As someone that invests in the idea of simulation-theory and the virtuality of existence, I’ve been busy doing research by playing a MMOFPS (Massively multiplayer online first-person shooter game). It took me a few weeks, but I recently reached my goal of getting into the top level. The top level is highly competitive in its own right and contains higher leagues, but I don’t care about that, I just wanted to get into the highest numbered level.

There were times when I wanted to quit because I was fed-up with being cannon-fodder for higher-powered players. I eked out an existence by capturing points for my team while they did the bulk of the fighting, and other times I hid behind stronger teammates. But as my capabilities grew, there were times when I stood out front crushing those that dared stand before me.

Overall I had a pretty quick rise through the ranks. But this resulted in me being matched against tougher and tougher opponents, usually in a league or two above me. Although I know what it feels like to be the top guy in a match, I’ve been squashed like a bug many more times.

Was it hard-work and grinding through the lower levels that allowed me to reach my lofty goal? Somewhat. But like a lot of these games, there’s a lottery system. I won things that helped me progress at an accelerated rate. I don’t know if the lottery was rigged in my favor to entice me to keep playing, I simply accepted those wins as my very own good luck.

Another factor beyond my control is the matchmaking. Why am I teamed up with certain people while pitted against others? An algorithm controls my fate. No matter how good I think I am, I get crushed when placed amongst the higher league players. But other times I do the demolishing, it simply depends on the matchmaking. Of course when I win, I chalk it up to pure skill but when I lose it’s due to terrible matchmaking (which it is).

Regular life appears as though it has lottery-like resource dispersement. It has a matchmaking system that introduces certain people into our life while fading others out. We’re pitted against opponents in regularly occuring contests. There are preset goals we’re expected to achieve. Our character even comes with a particular set of attributes.

There are times in regular life when we feel like cannon fodder — and sometimes we want to quit because of it. In games, oftentimes our character is battered and tattered and limping through the virtual-world, yet we persist. So in life we must also persist. We must find the fun amidst the turbulence and keep progressing until we collapse.

There have been times when it was obvious my team was going to lose, we were smashed from the start, yet we stuck it out — fighting relentlessly until the buzzer — and we won. What a feeling that is, to be so close to defeat yet pull out a victory at the end of a hard-fought battle. It’s intense, minutes feel like hours and the prize is so much sweeter.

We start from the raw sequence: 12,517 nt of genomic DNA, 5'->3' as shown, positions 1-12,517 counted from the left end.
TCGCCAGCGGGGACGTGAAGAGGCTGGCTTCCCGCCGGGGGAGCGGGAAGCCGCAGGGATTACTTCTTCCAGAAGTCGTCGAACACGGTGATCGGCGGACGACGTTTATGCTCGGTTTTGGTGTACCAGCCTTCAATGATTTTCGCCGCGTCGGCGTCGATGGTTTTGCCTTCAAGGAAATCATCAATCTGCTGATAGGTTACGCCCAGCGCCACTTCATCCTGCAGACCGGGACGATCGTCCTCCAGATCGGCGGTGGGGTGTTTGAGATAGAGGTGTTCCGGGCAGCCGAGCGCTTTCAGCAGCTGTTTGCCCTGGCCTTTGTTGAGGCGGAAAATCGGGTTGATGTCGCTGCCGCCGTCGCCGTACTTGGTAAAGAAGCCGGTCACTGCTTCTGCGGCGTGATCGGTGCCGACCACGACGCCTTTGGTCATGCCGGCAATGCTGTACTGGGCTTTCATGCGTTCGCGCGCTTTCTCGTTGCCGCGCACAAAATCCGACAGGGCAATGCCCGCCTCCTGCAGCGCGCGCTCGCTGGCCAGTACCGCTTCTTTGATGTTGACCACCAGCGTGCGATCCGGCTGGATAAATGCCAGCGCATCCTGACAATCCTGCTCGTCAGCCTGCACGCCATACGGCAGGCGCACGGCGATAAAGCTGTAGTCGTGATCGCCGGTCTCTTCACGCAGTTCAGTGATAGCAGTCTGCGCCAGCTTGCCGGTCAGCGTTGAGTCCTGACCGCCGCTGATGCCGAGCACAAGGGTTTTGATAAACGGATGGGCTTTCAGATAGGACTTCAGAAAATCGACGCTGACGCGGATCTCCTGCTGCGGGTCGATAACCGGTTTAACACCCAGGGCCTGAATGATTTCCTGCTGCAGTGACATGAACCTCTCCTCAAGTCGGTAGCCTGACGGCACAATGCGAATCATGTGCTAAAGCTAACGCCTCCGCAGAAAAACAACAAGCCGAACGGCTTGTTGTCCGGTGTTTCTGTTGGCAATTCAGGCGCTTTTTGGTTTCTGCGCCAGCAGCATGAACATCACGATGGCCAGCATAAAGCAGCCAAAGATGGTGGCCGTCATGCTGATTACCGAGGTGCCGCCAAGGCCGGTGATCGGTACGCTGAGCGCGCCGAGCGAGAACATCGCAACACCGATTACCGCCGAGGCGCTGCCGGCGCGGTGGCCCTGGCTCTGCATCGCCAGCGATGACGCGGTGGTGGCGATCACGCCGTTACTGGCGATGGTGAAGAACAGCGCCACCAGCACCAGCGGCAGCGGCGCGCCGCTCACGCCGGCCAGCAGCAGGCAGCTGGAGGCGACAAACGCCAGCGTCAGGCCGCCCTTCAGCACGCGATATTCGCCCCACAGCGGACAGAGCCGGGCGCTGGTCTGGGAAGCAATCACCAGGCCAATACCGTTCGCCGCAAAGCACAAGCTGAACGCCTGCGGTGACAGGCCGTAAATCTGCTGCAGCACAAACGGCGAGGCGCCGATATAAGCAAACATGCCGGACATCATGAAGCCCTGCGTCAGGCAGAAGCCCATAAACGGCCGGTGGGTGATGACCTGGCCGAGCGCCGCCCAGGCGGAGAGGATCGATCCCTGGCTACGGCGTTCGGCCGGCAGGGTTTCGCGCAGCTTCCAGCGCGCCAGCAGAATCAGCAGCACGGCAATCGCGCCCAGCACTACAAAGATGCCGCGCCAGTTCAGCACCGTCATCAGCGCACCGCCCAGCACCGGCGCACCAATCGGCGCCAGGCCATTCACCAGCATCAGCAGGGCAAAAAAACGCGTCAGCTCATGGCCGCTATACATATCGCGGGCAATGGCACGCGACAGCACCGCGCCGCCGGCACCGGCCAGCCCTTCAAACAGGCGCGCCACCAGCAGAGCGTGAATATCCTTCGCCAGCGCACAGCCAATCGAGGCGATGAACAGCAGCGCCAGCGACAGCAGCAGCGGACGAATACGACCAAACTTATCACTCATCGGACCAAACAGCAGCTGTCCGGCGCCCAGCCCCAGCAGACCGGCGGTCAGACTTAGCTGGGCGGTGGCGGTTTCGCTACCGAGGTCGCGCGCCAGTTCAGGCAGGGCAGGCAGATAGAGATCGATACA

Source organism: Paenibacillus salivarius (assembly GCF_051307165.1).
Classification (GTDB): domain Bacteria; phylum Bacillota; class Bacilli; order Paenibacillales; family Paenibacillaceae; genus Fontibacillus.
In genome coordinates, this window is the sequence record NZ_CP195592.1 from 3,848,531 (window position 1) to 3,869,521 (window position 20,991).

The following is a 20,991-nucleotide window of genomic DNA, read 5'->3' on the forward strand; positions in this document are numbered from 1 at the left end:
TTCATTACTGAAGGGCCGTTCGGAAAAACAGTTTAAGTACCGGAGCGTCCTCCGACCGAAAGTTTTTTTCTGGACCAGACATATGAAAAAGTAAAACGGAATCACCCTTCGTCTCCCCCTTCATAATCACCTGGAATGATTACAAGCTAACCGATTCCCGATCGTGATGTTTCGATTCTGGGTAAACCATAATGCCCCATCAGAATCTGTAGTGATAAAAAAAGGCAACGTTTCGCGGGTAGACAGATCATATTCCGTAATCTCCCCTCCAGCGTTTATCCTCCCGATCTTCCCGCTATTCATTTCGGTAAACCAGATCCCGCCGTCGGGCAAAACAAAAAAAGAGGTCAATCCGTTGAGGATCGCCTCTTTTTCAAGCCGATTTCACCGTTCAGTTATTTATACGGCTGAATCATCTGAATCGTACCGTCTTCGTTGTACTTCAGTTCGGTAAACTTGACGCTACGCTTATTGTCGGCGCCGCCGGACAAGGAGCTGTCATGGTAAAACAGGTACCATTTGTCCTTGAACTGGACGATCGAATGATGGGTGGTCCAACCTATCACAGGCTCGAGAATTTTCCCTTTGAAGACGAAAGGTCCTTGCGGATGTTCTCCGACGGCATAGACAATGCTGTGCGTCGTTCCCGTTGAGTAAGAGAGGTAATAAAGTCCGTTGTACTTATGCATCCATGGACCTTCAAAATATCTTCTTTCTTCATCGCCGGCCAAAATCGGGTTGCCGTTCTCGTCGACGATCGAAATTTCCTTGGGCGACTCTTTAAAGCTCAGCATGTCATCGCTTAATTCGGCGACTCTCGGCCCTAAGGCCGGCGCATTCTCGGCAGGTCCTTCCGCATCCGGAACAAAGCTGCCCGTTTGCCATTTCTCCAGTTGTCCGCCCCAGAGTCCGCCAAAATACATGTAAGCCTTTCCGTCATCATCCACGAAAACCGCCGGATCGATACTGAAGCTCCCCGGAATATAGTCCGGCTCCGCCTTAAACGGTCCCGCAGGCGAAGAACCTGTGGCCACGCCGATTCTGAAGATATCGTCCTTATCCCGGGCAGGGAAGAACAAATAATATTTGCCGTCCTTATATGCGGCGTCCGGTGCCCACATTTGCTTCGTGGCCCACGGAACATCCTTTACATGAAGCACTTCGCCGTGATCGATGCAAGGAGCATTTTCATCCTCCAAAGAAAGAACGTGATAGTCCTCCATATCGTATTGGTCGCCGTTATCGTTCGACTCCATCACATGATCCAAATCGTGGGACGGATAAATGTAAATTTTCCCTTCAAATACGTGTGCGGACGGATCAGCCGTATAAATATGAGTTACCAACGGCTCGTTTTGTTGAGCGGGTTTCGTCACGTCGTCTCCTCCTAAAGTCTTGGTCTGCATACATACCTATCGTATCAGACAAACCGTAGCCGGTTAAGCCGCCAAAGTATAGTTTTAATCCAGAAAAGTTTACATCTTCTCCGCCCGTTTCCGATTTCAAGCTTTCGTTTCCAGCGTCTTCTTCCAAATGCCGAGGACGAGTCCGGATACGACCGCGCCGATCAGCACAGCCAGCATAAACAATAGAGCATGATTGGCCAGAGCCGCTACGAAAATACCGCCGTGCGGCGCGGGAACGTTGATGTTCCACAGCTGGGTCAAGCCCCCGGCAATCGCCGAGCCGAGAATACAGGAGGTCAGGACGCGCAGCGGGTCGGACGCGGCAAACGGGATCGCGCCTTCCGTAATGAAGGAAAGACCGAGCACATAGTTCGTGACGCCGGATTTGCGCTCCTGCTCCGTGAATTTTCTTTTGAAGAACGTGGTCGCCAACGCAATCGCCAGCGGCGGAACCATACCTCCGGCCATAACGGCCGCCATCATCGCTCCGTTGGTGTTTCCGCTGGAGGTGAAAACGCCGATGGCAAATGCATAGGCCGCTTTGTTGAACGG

Of course, sometimes my team did lose badly, but it was that context that became the foundation for the elation that would occur with subsequent wins. Every narrative must have its ebb and flow, that’s simply how it works. We can plainly observe narratives taking place all around us, which proves life’s fictional nature.

It’s silly to yell at the screen when things don’t go as expected. We watch shows and ride rides specifically because of the rollercoaster inducing effects they provide. Essentially, I wanted to lose again and again just to increase the tension so that I could maximize the feeling of triumph.

So when life feels at a low, it’s the same thing — tension is building for the purpose of an eventual payoff. But realize that the outcome only comes when we stick around to see it. If we quit, it’s over — the tension and its reward dissolve back into the aether of potentiality.

Yet why doesn’t the gameplay always align with our preferences? Why are we taking part in contests that we can’t sync with? Why are we riding rides that turn out to be too fast? Why are we involved with stories that are too intense? That’s because there’s an exploration and discovery period where we’re supposed to figure out our perfect fit. Basically we’re shopping and experimenting — and that in itself can be fun.

For instance, when I started playing the MMOFPS game, I clicked with certain combinations of weapons yet couldn’t effectively use others. Even though some weapons were clearly effective at defeating me, I just couldn’t use them myself. So to determine which weapons I was best with, I had to try them all out. It was a turbulent time when I lost a lot, obviously — yet overall, the experimenting was entertaining.

We come into this game not quite comfortable with our role, so we spend time testing things out. And we must remember that every contest seems silly when overanalyzed. We mustn’t judge a mechanism of triumph. For instance, I feel triumphant playing an MMOFPS game. Someone else might feel triumphant overcoming a disease. Every life is full of triumphant episodes, even though outside observers might not appreciate them as such.